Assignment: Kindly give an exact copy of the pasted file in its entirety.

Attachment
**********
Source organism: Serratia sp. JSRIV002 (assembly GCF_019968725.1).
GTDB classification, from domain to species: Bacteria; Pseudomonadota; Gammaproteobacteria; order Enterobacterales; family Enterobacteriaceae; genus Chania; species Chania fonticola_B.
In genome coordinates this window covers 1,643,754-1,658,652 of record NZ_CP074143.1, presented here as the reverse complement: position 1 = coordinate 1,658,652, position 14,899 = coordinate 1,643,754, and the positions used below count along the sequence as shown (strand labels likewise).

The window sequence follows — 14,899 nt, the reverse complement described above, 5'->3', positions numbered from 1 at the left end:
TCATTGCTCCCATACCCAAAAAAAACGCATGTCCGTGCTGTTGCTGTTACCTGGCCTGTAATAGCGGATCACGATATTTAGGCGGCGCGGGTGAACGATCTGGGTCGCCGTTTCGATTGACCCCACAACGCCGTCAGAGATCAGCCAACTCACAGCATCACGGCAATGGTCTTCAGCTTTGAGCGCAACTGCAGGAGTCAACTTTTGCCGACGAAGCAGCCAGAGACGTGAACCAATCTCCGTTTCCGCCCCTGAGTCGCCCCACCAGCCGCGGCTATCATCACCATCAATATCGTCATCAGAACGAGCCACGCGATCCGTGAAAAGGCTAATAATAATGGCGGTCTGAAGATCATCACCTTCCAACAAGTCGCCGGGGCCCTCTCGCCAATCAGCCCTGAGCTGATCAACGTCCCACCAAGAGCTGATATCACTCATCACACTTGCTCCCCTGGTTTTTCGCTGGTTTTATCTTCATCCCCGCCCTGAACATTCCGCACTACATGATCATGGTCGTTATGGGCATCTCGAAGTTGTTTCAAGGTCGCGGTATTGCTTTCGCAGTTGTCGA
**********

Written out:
Source organism: Serratia sp. JSRIV002 (assembly GCF_019968725.1).
GTDB classification, from domain to species: Bacteria; Pseudomonadota; Gammaproteobacteria; order Enterobacterales; family Enterobacteriaceae; genus Chania; species Chania fonticola_B.
In genome coordinates this window covers 1,643,754-1,658,652 of record NZ_CP074143.1, presented here as the reverse complement: position 1 = coordinate 1,658,652, position 14,899 = coordinate 1,643,754, and the positions used below count along the sequence as shown (strand labels likewise).

The window sequence follows — 14,899 nt, the reverse complement described above, 5'->3', positions numbered from 1 at the left end:
TCATTGCTCCCATACCCAAAAAAAACGCATGTCCGTGCTGTTGCTGTTACCTGGCCTGTAATAGCGGATCACGATATTTAGGCGGCGCGGGTGAACGATCTGGGTCGCCGTTTCGATTGACCCCACAACGCCGTCAGAGATCAGCCAACTCACAGCATCACGGCAATGGTCTTCAGCTTTGAGCGCAACTGCAGGAGTCAACTTTTGCCGACGAAGCAGCCAGAGACGTGAACCAATCTCCGTTTCCGCCCCTGAGTCGCCCCACCAGCCGCGGCTATCATCACCATCAATATCGTCATCAGAACGAGCCACGCGATCCGTGAAAAGGCTAATAATAATGGCGGTCTGAAGATCATCACCTTCCAACAAGTCGCCGGGGCCCTCTCGCCAATCAGCCCTGAGCTGATCAACGTCCCACCAAGAGCTGATATCACTCATCACACTTGCTCCCCTGGTTTTTCGCTGGTTTTATCTTCATCCCCGCCCTGAACATTCCGCACTACATGATCATGGTCGTTATGGGCATCTCGAAGTTGTTTCAAGGTCGCGGTATTGCTTTCGCAGTTGTCGA